# Understanding \@ifnextchar

I understand the definitions of the \makeatletter and \makeatother commands and also \def and \newcommand somewhat. But, explained in a simple way, what is happening in the following line?

\@ifnextchar[ \@myitem{\@noitemargtrue\@myitem[\@itemlabel]}}


Forcing new line after item number in enumerate environment

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\@ifnextchar is a LaTeX conditional that peeks ahead at the following character. So, \@ifnextchar[ looks ahead to see if the following character in the input stream is a [ (opening left bracket). If this is true, then it executes the immediately following token, otherwise, it skips it and executes the token following that.

The first token, executed upon a true evaluation of \@ifnextchar[ is \@myitem. If the evaluation is false, it executes {\@noitemargtrue\@myitem[\@itemlabel]}} - the following group or "token", which also calls \@myitem now with an optional argument set [\@itemlabel]. Before calling \@myitem, the boolean \if@noitemarg is set to true (\@noitemargtrue).

The general idea behind this expression is to condition on whether an optional argument is supplied or not, and therefore avoid an error if you pass arguments to a macro where the parameter text does not match what is given. Using the above example, \@mymacro is defined using

\def\@myitem[#1]{<replacement text>}


Since this uses \def for the definition, the "optional" argument is actually not optional, but required. That's why the above usage is necessary. A more conventional way of conditioning is supplied using

\newcommand{\@myitem}[1][<arg>]{<replacement text>}


where <arg> specifies the value of the optional argument if it is not explicitly specified. xparse provides similar conditioning that, for the upper-level user, might be more intuitive.

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This is a very important function in the LaTeX kernel. The macro

\@ifnextchar


takes three argument. The first one should be a single token, usually [ but not necessarily.

When the input stream has the following tokens

\@ifnextchar<token>{<true>}{<false>}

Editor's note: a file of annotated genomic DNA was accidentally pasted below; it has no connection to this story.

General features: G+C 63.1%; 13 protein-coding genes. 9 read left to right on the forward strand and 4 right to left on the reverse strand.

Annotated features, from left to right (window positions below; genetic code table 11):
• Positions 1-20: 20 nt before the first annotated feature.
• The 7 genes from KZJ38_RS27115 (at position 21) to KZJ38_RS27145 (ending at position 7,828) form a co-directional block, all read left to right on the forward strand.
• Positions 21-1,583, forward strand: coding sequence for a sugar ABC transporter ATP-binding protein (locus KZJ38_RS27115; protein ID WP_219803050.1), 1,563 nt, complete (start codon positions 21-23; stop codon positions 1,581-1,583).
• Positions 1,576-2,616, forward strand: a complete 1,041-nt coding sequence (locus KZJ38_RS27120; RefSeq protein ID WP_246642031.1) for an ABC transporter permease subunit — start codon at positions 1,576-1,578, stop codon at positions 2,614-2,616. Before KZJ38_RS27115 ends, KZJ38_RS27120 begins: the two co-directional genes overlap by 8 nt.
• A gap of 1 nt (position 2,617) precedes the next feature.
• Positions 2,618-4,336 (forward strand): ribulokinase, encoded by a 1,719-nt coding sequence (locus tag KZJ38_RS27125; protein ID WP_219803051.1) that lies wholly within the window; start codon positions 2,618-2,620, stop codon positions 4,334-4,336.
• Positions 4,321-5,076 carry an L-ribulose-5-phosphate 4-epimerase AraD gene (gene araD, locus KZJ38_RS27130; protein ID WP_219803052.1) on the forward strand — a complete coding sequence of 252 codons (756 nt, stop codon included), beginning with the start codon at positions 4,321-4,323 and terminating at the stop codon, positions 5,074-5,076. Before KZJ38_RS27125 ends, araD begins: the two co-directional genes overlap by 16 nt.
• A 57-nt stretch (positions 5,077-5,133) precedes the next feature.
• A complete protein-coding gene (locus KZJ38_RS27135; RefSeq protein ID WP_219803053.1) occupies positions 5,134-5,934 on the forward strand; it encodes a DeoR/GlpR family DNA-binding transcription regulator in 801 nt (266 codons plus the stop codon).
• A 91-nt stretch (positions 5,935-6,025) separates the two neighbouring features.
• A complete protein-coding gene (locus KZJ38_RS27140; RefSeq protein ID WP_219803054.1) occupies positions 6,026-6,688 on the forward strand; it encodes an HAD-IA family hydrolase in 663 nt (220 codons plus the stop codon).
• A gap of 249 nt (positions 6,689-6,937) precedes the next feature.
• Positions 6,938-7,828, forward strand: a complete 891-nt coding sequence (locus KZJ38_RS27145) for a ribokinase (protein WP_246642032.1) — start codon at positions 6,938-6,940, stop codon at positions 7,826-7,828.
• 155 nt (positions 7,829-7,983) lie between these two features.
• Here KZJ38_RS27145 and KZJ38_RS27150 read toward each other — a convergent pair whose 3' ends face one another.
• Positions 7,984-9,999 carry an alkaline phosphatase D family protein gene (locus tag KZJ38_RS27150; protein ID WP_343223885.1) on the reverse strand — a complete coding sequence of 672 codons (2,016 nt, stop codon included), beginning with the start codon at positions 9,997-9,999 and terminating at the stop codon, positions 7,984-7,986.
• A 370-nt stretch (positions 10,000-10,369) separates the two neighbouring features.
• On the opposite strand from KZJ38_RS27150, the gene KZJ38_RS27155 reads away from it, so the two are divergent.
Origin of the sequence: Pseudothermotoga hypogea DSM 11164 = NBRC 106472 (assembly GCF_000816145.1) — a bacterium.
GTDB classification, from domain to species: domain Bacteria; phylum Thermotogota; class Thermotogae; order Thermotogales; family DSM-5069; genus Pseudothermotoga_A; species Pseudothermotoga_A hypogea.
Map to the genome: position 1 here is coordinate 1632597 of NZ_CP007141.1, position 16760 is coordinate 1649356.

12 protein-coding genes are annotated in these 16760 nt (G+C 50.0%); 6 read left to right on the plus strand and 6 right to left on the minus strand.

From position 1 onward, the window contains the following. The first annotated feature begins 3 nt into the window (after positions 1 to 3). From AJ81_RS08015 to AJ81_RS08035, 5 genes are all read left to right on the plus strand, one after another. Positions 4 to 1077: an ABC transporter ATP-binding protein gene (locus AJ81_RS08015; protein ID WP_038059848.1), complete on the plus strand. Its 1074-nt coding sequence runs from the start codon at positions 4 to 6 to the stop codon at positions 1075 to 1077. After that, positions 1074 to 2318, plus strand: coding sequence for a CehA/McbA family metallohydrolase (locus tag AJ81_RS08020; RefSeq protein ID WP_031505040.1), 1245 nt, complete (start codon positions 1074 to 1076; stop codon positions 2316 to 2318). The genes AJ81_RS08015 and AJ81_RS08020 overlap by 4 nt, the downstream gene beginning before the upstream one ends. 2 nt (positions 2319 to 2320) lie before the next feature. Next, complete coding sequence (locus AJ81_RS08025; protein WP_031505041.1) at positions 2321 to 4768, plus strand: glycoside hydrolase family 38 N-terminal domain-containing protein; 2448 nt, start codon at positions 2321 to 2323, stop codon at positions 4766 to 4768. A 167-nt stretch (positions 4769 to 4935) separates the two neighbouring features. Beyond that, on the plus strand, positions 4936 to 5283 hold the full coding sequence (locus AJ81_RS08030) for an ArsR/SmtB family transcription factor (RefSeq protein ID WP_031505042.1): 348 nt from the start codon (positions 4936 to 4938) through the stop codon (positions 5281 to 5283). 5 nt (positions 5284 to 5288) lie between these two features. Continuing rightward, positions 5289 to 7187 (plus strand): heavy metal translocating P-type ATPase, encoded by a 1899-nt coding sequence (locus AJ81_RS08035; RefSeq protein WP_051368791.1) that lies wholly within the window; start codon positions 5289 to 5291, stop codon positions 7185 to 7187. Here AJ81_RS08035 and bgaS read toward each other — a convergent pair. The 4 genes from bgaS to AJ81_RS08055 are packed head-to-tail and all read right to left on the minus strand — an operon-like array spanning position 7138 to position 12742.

TeX will look at the next token (skipping spaces) and compare it to the <token> which is the first argument to \@ifnextchar and will not remove it from the input stream.

If the two tokens coincide (have the same meaning, to be precise), TeX will use the <true> code, otherwise the <false> code.

The old fashioned way to define commands with an optional and a mandatory argument was something like

\newcommand{\xyz}{\@ifnextchar[{\@xyz}{\@xyz[default]}}
\def\@xyz[#1]#2{do something with #1 and #2}


where default is the default value for the optional argument. Nowadays we'd say

\newcommand\xyz[2][default]{something with #1 and #2}


(which eventually will do the same working as the old fashioned definition, but in a safer way). If the call is

\xyz[a]{b}


the test of \@ifnextchar would be true, so TeX would expand this into

\@xyz[a]{b}


because the [ is not removed as would be an argument. With

\xyz{b}


the test would be false, so the tokens would be replaced by

\@xyz[default]{b}


keeping TeX happy with respect to the definition of \@xyz.

The same applies in your case, with the difference that the <false> text has something more in it:

1. \@ifnextchar[\@myitem{\@noitemargtrue\@myitem[\@itemlabel]}}[aaa] bbb will become

\@myitem[aaa] bbb

2. \@ifnextchar[\@myitem{\@noitemargtrue\@myitem[\@itemlabel]}} bbb will become

\@noitemargtrue\@myitem[\@itemlabel] bbb


so supplying a suitable argument between square brackets to \@myitem and setting a conditional.

Since the second argument to \@ifnextchar, in this case, is a single token, it doesn't need braces around it. The code

\@ifnextchar[{\@myitem}{\@noitemargtrue\@myitem[\@itemlabel]}}


would be completely equivalent.

See this answer for an explanation of how \@ifnextchar works internally in terms of \futurelet and this other one for a description of \futurelet (both by Martin Scharrer).

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:no wonder you are the no. 1, very clear explanations. grazie – Abhimanyu Arora May 29 '12 at 18:02